I know she isn't really hungry, but I let her come close and nurse anyway...just for comfort.
As she falls asleep, I'm always there; singing, rocking, nursing...just for comfort.
And most nights, she sleeps in my bed...just for comfort.
By day, I notice her, noticing the world, and if she looks lost or confused, I pick her up...just for comfort.
I let her move away, branch out, explore, until she falls, or hesitates, or looks to me, and then I offer her my arms...just for comfort.
When she's scared, or sad, or cross, or lost, I try to understand, to be there...just for comfort.
And any time she wants to snuggle, day or night, I stop everything else and hold her...just for comfort.
I write...just for comfort.
I paint, I dance, I sing...just for comfort.
I take a book, light a lamp, and get cosy...just for comfort.
I laugh with friends...just for comfort.
I walk, I run, I dream, I plan, I travel...just for comfort.
I return home...just for comfort.
I hold you tight, and you hold me...just for comfort.
I pour another drink...just for comfort.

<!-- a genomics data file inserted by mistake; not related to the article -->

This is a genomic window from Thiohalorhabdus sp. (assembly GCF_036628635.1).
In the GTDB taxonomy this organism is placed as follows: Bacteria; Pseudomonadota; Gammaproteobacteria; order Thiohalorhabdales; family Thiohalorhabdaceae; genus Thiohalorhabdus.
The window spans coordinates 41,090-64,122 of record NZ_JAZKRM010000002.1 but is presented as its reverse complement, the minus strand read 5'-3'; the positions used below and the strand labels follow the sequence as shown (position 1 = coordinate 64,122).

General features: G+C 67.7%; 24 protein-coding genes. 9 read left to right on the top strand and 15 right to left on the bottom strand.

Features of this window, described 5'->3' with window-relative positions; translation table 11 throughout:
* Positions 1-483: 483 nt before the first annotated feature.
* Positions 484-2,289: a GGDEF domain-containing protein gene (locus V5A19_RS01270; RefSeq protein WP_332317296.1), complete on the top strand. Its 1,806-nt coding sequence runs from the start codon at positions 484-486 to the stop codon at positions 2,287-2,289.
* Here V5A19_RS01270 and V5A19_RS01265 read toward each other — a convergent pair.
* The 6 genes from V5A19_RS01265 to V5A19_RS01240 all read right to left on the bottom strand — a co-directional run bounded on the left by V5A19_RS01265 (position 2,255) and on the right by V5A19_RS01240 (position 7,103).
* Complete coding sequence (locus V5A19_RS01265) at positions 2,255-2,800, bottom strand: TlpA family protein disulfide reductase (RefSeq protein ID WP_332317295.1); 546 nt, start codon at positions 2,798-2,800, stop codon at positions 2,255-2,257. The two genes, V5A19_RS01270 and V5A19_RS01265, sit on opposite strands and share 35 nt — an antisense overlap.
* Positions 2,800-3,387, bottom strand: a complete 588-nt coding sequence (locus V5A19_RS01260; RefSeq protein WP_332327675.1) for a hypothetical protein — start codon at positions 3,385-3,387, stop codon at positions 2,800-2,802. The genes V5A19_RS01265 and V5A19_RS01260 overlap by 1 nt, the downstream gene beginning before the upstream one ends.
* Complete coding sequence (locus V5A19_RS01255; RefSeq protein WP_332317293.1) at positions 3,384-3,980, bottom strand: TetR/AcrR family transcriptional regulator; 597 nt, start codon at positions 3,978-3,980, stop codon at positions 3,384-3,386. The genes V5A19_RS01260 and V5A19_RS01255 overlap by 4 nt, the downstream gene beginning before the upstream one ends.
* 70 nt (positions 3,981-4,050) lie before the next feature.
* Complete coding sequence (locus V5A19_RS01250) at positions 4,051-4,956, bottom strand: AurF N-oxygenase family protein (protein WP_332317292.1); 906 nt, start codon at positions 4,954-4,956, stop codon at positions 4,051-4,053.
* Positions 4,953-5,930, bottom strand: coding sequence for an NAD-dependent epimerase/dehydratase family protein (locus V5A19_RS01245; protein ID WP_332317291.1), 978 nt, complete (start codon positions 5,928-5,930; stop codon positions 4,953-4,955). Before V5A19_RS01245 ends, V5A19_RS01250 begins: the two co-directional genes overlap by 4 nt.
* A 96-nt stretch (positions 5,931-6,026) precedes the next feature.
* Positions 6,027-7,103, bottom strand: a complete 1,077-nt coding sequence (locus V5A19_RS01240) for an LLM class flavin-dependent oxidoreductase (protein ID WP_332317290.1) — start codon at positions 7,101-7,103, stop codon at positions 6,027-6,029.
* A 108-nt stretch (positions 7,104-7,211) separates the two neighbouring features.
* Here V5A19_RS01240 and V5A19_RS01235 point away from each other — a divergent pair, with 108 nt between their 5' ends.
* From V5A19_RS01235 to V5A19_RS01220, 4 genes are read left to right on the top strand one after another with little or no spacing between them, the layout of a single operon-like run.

I eat, and eat, and eat, long after I am full...just for comfort.
I roll myself another...just for comfort.
I try to find the vein...just for comfort.
I spend the night with him...just for comfort.
I slowly make the cut, and feel the sing of pain, and watch the red line form...just for comfort.
I search, and search, and search...for comfort.
Never underestimate the value of 'comfort'.
Don't hold back in your expressions of love, don't worry about spoiling, and don't pay attention to anyone who says you are creating bad habits.
You cannot hold your baby too much, respond too much, love too much or comfort too much.
When you comfort your baby or child, you are teaching them how to find comfort in good, healthy places, inside and outside of themselves.
When they are very small, they think that they are still a part of you, so when you comfort them, they just think they are comforting themselves, feel good, and learn a little bit more about how it's done.
As they grow, they realise that you are separate people, but they still need you to show them the way, to be their anchor and compass in the emotional ocean.
In your warm embrace they discover that they can feel distressed and then return to calm.
They discover that it's really quite simple.
If a child is not given the comfort that they need, they might spend a whole lifetime looking everywhere and in all the wrong places for the reassurance that they missed.
But if they find it, in you, and in the tender comforting ways that you teach them, they will never forget its location, for the rest of their life.
So really, 'comfort' is not, 'just for comfort', after all.